Christa Vo stands on the front porch of her Portland home with her four daughters (from left) Jolene, 10, Loretta, 8, Cici, 7, and Vivienne 5, in on Wednesday. Vo, has decided it's not yet safe to send her children back to school for in-person classes. Credit: Troy R. Bennett | BDN

PORTLAND, Maine — Christa Vo recognizes that district officials have worked hard to find ways to safely reopen schools. It’s “an impossible situation to figure out in a short amount of time,” she said.

But despite a detailed reopening plan for Portland Public Schools, the 34-year-old Portland mother said she’s not convinced that sending her four young children back to the classroom on Sept. 14 would be safe. Not when she lives with at-risk family members, like her grandparents and her asthmatic daughter, and not as the state tries to contain recent outbreaks spurred by the Millinocket-area wedding.

“All of us, basically, are worried about exposure,” Vo said. “We’re opting to stay as isolated as we can.”

Portland school officials gave families the choice to opt their students out of classroom instruction in favor of remote learning, but they did not anticipate that so many of them would.

As of this week, about 1,000 students in the school system have opted to not return to the classroom, according to district spokesperson Tess Nacelewicz. That figure includes approximately 600 elementary students, 250 middle schoolers, and 98 ninth graders — about 14 percent of the district’s roughly 6,750 students.

Students in grades 10 through 12 at three city high schools will begin the year almost fully remotely, per guidance from health officials who say older teens are at greater risk of being infected by coronavirus.

The Portland school board unanimously approved a complex plan last month to reopen in a hybrid model that involves remote and in-person instruction and varies by school and grade.

School board chair Roberto Rodriguez said the plan was “the right thing to do” for the school district, but recognized that it would “not be the right thing to do for a lot of individuals.”

“No one has a perfect solution,” board member Micky Bondo said.

Gov. Janet Mills, a Democrat, and the state Department of Education cleared all public schools for in-person instruction since Maine has largely contained the spread of the virus.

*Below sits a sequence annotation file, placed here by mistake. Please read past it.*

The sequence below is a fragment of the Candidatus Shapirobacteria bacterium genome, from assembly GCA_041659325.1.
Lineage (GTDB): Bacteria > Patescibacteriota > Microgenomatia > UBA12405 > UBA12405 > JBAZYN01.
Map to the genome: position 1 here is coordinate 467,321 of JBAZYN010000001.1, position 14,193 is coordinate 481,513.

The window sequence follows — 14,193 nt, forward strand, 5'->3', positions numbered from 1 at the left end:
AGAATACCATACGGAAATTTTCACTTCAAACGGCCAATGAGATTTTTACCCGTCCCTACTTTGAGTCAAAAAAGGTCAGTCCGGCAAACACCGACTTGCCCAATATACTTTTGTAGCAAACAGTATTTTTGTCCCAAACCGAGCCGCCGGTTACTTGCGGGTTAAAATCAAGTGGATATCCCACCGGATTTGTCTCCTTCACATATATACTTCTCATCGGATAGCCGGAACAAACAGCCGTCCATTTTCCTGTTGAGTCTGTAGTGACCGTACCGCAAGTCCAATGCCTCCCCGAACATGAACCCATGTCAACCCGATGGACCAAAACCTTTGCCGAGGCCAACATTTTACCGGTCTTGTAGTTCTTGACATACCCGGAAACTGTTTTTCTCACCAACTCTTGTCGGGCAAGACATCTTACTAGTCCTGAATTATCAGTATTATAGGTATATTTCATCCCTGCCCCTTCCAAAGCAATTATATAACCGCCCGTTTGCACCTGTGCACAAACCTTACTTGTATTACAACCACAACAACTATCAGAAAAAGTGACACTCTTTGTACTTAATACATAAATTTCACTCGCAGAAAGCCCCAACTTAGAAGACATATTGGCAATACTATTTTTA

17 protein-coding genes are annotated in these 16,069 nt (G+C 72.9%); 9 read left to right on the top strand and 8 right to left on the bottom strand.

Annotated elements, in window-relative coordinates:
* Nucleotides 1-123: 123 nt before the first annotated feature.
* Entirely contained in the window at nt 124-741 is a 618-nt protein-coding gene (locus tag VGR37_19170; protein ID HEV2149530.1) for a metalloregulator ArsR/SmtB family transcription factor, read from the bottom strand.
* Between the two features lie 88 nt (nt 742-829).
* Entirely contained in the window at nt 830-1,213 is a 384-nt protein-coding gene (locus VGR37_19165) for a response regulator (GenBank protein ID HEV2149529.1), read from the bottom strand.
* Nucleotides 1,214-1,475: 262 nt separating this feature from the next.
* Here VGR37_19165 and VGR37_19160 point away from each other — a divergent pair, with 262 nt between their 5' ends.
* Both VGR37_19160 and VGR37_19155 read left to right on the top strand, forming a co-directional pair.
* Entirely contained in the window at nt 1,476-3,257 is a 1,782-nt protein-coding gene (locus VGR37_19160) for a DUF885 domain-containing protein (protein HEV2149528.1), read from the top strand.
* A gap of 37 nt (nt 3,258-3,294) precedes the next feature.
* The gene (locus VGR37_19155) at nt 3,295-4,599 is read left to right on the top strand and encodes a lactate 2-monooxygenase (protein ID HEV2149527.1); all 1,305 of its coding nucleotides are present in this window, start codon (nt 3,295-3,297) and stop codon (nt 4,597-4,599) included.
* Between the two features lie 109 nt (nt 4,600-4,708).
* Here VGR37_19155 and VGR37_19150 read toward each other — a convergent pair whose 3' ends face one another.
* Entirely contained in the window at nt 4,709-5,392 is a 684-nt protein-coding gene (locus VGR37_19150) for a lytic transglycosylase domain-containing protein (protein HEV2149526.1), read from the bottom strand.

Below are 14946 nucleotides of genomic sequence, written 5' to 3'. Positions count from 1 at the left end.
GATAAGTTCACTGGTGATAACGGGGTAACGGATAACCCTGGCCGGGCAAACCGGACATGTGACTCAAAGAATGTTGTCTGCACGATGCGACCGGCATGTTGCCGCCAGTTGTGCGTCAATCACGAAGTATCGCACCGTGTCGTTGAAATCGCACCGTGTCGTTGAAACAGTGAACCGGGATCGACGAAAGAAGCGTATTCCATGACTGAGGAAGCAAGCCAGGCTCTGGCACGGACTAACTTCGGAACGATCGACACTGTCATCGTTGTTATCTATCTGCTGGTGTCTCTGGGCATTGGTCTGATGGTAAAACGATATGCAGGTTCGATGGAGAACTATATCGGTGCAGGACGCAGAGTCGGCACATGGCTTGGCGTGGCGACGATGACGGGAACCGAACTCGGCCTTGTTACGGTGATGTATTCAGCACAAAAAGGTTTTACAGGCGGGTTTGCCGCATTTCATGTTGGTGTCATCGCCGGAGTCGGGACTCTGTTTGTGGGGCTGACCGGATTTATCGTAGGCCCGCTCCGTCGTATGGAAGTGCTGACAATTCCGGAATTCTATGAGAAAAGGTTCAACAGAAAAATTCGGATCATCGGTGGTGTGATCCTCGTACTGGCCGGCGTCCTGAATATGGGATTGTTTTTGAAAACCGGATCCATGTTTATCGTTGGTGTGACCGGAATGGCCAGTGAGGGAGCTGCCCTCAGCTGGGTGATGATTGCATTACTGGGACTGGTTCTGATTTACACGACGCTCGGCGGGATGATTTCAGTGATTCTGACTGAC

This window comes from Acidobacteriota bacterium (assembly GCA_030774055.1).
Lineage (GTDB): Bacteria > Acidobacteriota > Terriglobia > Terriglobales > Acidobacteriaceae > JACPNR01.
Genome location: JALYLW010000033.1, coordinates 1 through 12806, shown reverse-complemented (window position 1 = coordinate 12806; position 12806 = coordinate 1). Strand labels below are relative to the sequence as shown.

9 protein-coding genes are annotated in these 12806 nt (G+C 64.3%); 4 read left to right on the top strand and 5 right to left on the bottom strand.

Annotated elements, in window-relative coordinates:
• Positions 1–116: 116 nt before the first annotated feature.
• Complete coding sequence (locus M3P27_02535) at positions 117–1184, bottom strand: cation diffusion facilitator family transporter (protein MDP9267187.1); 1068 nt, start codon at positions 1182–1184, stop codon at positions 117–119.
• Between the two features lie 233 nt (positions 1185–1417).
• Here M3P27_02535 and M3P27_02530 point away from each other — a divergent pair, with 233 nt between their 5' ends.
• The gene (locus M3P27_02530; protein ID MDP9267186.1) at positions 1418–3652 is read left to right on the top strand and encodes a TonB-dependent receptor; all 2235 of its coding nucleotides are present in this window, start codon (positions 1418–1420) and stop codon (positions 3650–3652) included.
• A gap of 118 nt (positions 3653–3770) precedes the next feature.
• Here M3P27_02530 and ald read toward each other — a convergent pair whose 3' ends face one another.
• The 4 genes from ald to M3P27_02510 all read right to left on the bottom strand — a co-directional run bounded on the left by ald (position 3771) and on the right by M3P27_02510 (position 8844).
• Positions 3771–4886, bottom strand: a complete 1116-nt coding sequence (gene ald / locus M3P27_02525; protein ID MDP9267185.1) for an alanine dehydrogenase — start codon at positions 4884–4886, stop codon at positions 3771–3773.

Maine’s current positivity rate for COVID-19 is .57 percent — the second-lowest in the U.S — though spikes in infection at schools that have reopened around the country serve as a warning for another surge.

In Portland, students aren’t the only ones opting out of classrooms. The district received 274 requests from teachers and others for remote accommodations and flexible work schedules this fall — more than 20 percent of district employees. Teachers whose requests are approved will staff the district’s remote learning program, though finding adequate staffing for the surge of remote learners has proven to be another juggling act, officials said.

Many teachers with health concerns were relieved to be assigned to remote instruction, because it allowed them to “protect their health as much as possible while still serving in a profession they love,” said Carrie Foster, president of the teachers’ union. Four teachers have also requested leaves of absence, according to the district’s human resources department.

Those requests have been placed into four categories by the district’s human resources team, organized by likelihood that they will be granted. Employees with disabilities or pregnancy-related conditions protected by the Americans with Disabilities Act (ADA) and the Maine Human Rights Act are the likeliest to receive accommodations.

Some question whether the ADA, a set of legal criteria determined long before COVID-19, is a useful standard. Vo has an autoimmune condition and is considered high risk by her doctor, she said, but not by the legal parameters defined in the ADA.

“If I did not have an employer who was willing to let me work from home, I would not qualify for accommodations based on what they’re considering to be high-risk,” said Vo, who works for the state.

Some teachers’ requests face steeper odds. The district is not legally required to accommodate teachers seeking remote or flexible work arrangements due to a need to care for a child whose school or place of childcare has closed for reasons due to COVID-19, according to a memo from the district’s legal counsel. The same goes for those requesting accommodations because of a high-risk family member or more general fear of contracting the virus.

In August, the Portland school system hired KMA Human Resources Consulting, a private firm based in Falmouth, to help process the high number of requests. Superintendent Xavier Botana said consultants would not independently decide who can teach remotely but would gather relevant information to help determine which accommodations are reasonable.

Vo made her decision, but knows other families who are still on the fence. She’s interested to see how the first weeks of the school year unfold. For those who do return, she hopes that teachers will focus on holding outdoor classroom settings for as long as possible, delaying the indoor conditions that promote community spread of the virus.

“I hope that it happens safely and they can move toward full return, but we’ll see,” Vo said.